Robin David, Sébastien Bardin, Laurent Mounier, Marie-Laure Potet, Thanh Dinh Ta, Jean-Yves Marion, and Josselin Feist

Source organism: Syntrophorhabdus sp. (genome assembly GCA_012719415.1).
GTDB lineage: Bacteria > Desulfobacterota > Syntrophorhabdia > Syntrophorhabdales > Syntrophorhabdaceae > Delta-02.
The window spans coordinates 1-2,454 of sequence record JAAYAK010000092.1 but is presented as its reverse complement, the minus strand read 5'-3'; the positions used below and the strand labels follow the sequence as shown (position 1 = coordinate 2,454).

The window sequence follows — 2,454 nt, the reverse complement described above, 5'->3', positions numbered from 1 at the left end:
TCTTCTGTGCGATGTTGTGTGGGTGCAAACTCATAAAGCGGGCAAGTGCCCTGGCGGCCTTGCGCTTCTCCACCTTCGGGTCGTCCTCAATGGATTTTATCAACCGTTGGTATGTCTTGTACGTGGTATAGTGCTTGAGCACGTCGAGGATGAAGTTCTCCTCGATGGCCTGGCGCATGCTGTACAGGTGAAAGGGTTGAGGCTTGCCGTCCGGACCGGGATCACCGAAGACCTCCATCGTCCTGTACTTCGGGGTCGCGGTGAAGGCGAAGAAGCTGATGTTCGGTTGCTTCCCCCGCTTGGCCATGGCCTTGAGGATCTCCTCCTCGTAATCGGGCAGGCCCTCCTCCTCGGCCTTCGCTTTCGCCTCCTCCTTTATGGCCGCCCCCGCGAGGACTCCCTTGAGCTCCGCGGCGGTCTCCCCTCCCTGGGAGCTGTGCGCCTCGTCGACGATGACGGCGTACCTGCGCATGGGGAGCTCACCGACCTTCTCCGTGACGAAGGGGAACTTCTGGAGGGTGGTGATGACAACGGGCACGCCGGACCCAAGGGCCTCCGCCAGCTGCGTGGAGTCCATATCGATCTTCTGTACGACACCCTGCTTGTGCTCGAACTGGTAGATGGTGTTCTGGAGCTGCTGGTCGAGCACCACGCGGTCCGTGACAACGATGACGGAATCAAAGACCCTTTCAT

Symbolic Execution (SE) is a popular and profitable approach to automatic (code-based) software testing, leading to impressive results in bug finding and security analysis. Concretization and symbolization (C/S) are a crucial part of modern SE tools, together with path predicate computation and path selection, since C/S directly impacts the trade-offs between correctness, completeness and efficiency of the approach. Yet, C/S policies have been barely studied. Especially, design choices behind C/S policy are often hardly explained, and most of SE tools propose only hardcoded C/S policies. We propose a clear separation of concerns between the specification of C/S policies on one side, through a rule-based description language, and the algorithmic core of SE on the other side, revisited to take C/S policies into account. As a first application, we perform an extensive review of C/S policies found in the literature, and we show how to encode them into our language. As a second application, we implement this generic specification mechanism on top of an existing SE tool, demonstrating the applicability of the method. Especially, the overhead induced by the high-level specification mechanism turns out to be very light. As a third application, we propose the first quantitative comparison on C/S policies. This work paves the way for more flexible SE tools with well-documented and reusable C/S policies as well as for a more systematic study of C/S policies.